My daughter is having a Bat Mitzvah in September. It's a huge event in the life of an adolescent girl that involves a ton of preparation. Over the next few months, she needs to learn to read Hebrew, prepare a sermon about the story of the week, write a thankfulness speech, prepare for the candle lighting ceremony, as well as prepare all the details involved in throwing a major blow-out party. So together, we are trying to stay ahead of the curve and get as much done as possible. 10 Ways To Keep Your Kids From Growing Up Too Fast
This week we decided to work on the invitations. The theme is candy-land, sweets, Willy Wonka...that sort of thing. I sent the copy to our very talented graphic designer with minimal instruction and yesterday she sent us the first draft of her creation. Here is the copy I sent:
You are invited to join us and share in our happiness when Ferne is called to the Torah as a Bat Mitzvah
On Saturday, September 1st, 2012 at 10:30 a.m.
Temple Kol Ami
36 Atkinson Avenue
Thornhill, Ontario L4J 8C9
Kiddush Luncheon to follow
Our celebration continues with excitement at 6:00 p.m. at the Riviera Parque Banquet Hall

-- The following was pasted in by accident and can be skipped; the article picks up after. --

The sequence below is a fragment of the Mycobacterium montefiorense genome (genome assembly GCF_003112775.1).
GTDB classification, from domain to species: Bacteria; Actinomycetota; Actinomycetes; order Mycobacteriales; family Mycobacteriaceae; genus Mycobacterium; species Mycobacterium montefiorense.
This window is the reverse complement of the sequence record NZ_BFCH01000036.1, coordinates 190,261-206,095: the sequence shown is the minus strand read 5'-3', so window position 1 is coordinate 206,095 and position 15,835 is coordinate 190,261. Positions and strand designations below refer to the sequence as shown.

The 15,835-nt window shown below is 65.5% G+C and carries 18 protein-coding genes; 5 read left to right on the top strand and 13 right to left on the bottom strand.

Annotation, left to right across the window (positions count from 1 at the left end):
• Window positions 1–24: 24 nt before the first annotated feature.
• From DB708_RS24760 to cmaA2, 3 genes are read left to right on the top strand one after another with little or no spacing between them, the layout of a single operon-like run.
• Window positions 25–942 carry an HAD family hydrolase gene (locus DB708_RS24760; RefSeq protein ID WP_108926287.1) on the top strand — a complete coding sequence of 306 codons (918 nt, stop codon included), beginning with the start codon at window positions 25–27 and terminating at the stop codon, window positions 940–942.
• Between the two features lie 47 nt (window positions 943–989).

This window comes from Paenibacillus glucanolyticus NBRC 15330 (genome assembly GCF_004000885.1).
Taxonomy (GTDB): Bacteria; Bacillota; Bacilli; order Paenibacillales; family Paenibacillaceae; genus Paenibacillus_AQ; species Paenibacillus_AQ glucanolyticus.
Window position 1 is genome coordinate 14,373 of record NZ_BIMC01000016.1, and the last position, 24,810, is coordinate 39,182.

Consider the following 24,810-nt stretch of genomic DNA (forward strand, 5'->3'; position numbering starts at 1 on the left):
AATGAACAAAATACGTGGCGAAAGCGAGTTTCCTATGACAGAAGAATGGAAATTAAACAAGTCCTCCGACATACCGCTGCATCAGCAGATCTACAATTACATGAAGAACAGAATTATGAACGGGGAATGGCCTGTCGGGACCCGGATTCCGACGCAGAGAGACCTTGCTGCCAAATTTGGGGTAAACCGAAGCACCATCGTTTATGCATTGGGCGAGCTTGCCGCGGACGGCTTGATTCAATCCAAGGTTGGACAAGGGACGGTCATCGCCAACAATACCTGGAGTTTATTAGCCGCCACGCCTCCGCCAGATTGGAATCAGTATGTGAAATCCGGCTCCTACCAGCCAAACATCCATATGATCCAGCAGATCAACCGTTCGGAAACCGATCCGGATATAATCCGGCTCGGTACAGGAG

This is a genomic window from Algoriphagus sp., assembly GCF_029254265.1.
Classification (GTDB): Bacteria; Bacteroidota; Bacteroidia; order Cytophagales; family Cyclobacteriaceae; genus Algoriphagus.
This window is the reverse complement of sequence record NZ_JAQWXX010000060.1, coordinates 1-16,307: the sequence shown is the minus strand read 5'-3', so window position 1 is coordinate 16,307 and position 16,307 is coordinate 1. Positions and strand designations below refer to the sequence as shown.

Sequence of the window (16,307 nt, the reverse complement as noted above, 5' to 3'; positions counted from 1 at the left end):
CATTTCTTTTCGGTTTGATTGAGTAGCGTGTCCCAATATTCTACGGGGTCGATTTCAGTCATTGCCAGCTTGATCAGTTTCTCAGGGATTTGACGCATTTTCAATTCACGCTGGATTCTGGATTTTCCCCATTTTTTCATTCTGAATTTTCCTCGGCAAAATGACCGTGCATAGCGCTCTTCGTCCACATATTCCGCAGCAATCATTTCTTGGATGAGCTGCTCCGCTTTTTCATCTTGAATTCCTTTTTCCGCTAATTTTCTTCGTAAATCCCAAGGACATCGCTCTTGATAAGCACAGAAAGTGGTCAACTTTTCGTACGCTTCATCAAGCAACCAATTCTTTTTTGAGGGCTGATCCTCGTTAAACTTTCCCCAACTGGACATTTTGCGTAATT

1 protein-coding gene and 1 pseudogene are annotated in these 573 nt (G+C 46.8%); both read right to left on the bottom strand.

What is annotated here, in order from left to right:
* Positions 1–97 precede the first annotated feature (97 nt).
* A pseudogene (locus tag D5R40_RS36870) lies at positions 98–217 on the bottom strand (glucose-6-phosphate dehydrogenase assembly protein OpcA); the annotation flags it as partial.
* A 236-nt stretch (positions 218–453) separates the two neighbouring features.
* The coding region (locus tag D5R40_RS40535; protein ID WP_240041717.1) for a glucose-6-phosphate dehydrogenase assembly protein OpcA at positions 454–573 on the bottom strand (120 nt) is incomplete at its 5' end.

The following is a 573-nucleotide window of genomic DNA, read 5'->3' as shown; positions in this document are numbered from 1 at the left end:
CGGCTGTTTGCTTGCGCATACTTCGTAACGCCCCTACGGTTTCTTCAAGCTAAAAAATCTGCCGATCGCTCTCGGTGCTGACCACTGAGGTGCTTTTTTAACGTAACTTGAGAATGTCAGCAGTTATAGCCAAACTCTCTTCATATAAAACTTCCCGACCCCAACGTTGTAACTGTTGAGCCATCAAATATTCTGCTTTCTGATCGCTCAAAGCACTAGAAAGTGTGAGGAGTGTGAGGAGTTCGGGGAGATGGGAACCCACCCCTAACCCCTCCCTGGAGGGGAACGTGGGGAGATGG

2800 Hwy #7 West, Vaughan, Ontario L4K 1W8
RSVP to Kim Ades by Aug 5, 2012 - 416 829 4056
Please let us know if you have any special dietary requirements—vegetarian, vegan, kosher or have any food allergies
Ferne had not seen the copy before yesterday. Keeping in mind that she goes to French school and sometimes has a unique interpretation of the English language, here's what she said, "There's a typo mom. There should be a space between 'lunch and on'. What are they going to have lunch on anyways? The tables? What does that even mean?"
I was on the floor. How do you explain that luncheon is a word to someone who is convinced that it's two words without a space in between. The bigger problem is that she is right—where the heck did the word luncheon com from anyways and how does it make any sense?
I was giggling as I tried to show her that the word was real. The more that I thought about it, the more I laughed. As I tucked her in, she made another comment. "Did you know that I love making you laugh?" I do know that she loves to make me laugh. All my kids do. They get some kind of kick from seeing me laugh and they walk away with a sense of pride that they were able to deliver the gift of such joy. Nothing makes them feel better than knowing that they contributed to your happiness.
Do you allow your kids to give you the joy of laughter? Do you let yourself play long enough to get the joke? Do you even take the time to hear them when they are funny...even if they don't intend to be? Do you factor in the self confidence and self worth they derive when you express your appreciation for them through your laughter? Live a little—Laugh a little! Finding Your Funny Bone